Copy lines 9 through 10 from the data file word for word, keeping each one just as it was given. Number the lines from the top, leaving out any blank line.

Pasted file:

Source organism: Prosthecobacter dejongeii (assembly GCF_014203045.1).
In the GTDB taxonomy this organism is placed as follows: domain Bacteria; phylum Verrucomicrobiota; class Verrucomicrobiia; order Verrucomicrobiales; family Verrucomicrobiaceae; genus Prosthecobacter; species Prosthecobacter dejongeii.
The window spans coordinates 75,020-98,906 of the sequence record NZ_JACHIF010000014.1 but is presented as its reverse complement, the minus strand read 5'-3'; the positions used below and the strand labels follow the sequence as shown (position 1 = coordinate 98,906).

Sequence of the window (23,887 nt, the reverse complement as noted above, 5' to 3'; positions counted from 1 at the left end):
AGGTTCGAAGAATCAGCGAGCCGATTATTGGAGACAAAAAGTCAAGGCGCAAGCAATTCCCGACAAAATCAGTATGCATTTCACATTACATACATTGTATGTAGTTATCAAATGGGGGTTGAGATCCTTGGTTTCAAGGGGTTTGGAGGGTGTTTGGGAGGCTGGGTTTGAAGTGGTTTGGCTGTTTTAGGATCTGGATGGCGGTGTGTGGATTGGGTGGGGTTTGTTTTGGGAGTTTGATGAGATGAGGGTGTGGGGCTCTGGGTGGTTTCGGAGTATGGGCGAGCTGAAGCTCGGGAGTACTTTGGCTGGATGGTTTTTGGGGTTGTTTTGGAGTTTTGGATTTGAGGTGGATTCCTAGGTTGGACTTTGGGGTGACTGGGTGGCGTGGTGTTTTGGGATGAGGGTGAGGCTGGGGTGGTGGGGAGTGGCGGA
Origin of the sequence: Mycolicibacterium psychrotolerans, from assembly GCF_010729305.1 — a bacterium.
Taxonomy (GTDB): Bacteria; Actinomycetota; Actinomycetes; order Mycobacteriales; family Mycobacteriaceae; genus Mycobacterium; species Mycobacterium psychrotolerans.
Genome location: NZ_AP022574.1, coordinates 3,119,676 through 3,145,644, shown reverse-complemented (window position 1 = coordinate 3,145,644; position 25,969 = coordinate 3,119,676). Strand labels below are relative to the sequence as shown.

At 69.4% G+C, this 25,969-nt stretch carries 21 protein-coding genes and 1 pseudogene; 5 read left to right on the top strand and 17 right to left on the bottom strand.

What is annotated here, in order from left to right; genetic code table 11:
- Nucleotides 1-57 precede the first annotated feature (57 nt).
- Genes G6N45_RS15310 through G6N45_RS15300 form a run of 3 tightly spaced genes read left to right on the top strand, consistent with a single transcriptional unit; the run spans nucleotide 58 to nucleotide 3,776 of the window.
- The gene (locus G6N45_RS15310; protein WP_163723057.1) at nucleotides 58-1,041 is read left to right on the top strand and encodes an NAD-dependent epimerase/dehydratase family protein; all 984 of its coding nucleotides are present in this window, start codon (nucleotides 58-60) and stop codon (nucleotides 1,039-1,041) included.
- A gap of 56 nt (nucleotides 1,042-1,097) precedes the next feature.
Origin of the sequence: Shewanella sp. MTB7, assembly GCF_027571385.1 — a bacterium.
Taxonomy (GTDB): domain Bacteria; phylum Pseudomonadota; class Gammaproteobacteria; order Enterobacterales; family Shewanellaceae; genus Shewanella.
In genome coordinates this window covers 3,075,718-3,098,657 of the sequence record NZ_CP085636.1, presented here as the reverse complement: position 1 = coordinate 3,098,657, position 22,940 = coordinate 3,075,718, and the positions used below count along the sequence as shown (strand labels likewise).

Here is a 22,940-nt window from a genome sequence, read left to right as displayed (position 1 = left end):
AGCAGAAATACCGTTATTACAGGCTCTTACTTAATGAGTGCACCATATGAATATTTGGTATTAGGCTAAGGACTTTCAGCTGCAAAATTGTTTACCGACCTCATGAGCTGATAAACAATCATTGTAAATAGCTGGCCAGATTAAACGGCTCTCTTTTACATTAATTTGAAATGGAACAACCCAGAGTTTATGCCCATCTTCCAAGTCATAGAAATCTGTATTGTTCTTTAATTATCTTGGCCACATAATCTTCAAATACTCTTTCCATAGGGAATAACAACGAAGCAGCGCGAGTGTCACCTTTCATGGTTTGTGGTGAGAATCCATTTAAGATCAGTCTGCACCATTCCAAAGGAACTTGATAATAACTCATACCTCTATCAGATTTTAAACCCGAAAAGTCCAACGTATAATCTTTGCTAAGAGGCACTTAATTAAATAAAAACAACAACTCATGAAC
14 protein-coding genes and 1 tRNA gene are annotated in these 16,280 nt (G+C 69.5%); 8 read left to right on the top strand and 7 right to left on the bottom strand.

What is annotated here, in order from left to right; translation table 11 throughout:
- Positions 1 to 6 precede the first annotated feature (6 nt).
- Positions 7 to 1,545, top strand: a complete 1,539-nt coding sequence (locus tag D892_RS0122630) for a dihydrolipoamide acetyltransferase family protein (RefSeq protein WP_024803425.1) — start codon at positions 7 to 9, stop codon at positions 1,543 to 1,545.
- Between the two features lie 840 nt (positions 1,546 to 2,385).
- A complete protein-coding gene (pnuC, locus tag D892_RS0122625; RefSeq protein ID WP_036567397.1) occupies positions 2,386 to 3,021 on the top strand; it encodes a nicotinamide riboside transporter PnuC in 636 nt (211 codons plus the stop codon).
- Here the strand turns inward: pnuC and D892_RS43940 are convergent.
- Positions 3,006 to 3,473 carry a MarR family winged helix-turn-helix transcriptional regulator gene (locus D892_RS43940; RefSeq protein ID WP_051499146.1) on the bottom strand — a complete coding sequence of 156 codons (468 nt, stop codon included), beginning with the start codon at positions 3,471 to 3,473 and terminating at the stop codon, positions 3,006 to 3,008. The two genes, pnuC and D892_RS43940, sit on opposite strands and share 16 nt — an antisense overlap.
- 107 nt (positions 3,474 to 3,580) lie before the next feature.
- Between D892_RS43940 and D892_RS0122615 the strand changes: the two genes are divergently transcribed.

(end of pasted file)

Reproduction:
At 69.4% G+C, this 25,969-nt stretch carries 21 protein-coding genes and 1 pseudogene; 5 read left to right on the top strand and 17 right to left on the bottom strand.

What is annotated here, in order from left to right; genetic code table 11: